Since collocations can be challenging to create practice activities for, consider using some of the free, printable worksheets available in this section. There are 70 worksheets currently listed with more being added regularly. This collocations worksheet is for intermediate and upper-intermediate business students and comes with great teachers notes to help you use the material effectively in class. It focuses on verb collocations with meeting and utilizes some excellent business English phrases. If your students are not ready for this activity consider using another worksheet and feel free to download anything that looks interesting. You can always view the whole worksheet before deciding whether or not you want to use it in class.
Collocations are commonly used word pairings or phrases and as such are important for your students to understand. While the above example is for rather advanced students, you can include this topic in pre-intermediate classes too. Here is an excellent worksheet that students can use to practice pairing do, play, and have with appropriate nouns. Students do not need to have collocations explained to them. It is more important to focus on using words correctly than on specific rules. By completing activities like this one, even beginner students can feel confident using collocations correctly.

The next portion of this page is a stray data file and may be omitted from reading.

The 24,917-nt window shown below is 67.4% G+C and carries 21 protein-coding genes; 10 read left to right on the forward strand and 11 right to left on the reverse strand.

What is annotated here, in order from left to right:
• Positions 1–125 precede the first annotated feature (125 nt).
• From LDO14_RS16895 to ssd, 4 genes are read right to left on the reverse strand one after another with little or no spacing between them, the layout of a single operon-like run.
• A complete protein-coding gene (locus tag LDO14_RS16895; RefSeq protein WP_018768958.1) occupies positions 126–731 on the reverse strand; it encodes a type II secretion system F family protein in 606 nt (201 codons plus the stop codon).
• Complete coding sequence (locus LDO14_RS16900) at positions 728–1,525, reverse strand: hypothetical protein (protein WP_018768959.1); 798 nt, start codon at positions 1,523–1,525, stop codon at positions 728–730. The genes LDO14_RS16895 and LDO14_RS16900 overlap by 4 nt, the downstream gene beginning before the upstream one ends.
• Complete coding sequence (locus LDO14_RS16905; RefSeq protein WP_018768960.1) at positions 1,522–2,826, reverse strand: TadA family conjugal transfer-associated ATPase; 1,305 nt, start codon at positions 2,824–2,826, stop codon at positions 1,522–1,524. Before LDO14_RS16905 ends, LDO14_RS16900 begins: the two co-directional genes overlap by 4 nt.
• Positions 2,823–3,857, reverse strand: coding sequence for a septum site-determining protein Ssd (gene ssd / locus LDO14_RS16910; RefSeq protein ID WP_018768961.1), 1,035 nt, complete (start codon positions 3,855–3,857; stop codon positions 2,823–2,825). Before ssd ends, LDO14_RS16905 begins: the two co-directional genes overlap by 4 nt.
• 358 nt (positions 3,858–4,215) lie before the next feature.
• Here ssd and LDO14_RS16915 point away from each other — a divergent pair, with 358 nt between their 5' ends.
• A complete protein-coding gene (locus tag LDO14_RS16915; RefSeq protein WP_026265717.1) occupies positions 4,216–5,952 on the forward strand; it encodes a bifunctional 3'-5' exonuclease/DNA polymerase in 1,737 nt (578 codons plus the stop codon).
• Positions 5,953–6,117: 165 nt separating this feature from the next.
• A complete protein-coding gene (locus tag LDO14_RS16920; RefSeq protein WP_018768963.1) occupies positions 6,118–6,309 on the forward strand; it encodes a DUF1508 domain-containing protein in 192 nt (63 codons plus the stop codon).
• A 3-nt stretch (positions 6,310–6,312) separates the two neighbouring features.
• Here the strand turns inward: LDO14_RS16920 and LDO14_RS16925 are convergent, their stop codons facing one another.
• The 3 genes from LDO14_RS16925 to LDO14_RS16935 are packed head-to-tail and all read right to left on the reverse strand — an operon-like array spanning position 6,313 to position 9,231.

Within the area of corpus linguistics, collocation defines a sequence of words or terms that co-occur more often than would be expected by chance. The term is often used in the same sense as linguistic government. Collocation defines restrictions on how words can be used together, for example, which prepositions are used with ("governed by") particular verbs, or which verbs and nouns are typically used together. An example of this (from Michael Halliday) is the collocation strong tea. While the same meaning could be conveyed through the roughly equivalent powerful tea, the fact is that tea is thought of being strong rather than powerful. A similar observation holds for powerful computers, which is preferred over strong computers. Collocations are examples of lexical units. Collocations should not be confused with idioms although both are similar in that there is a degree of meaning present in the collocation or idiom that is not entirely compositional.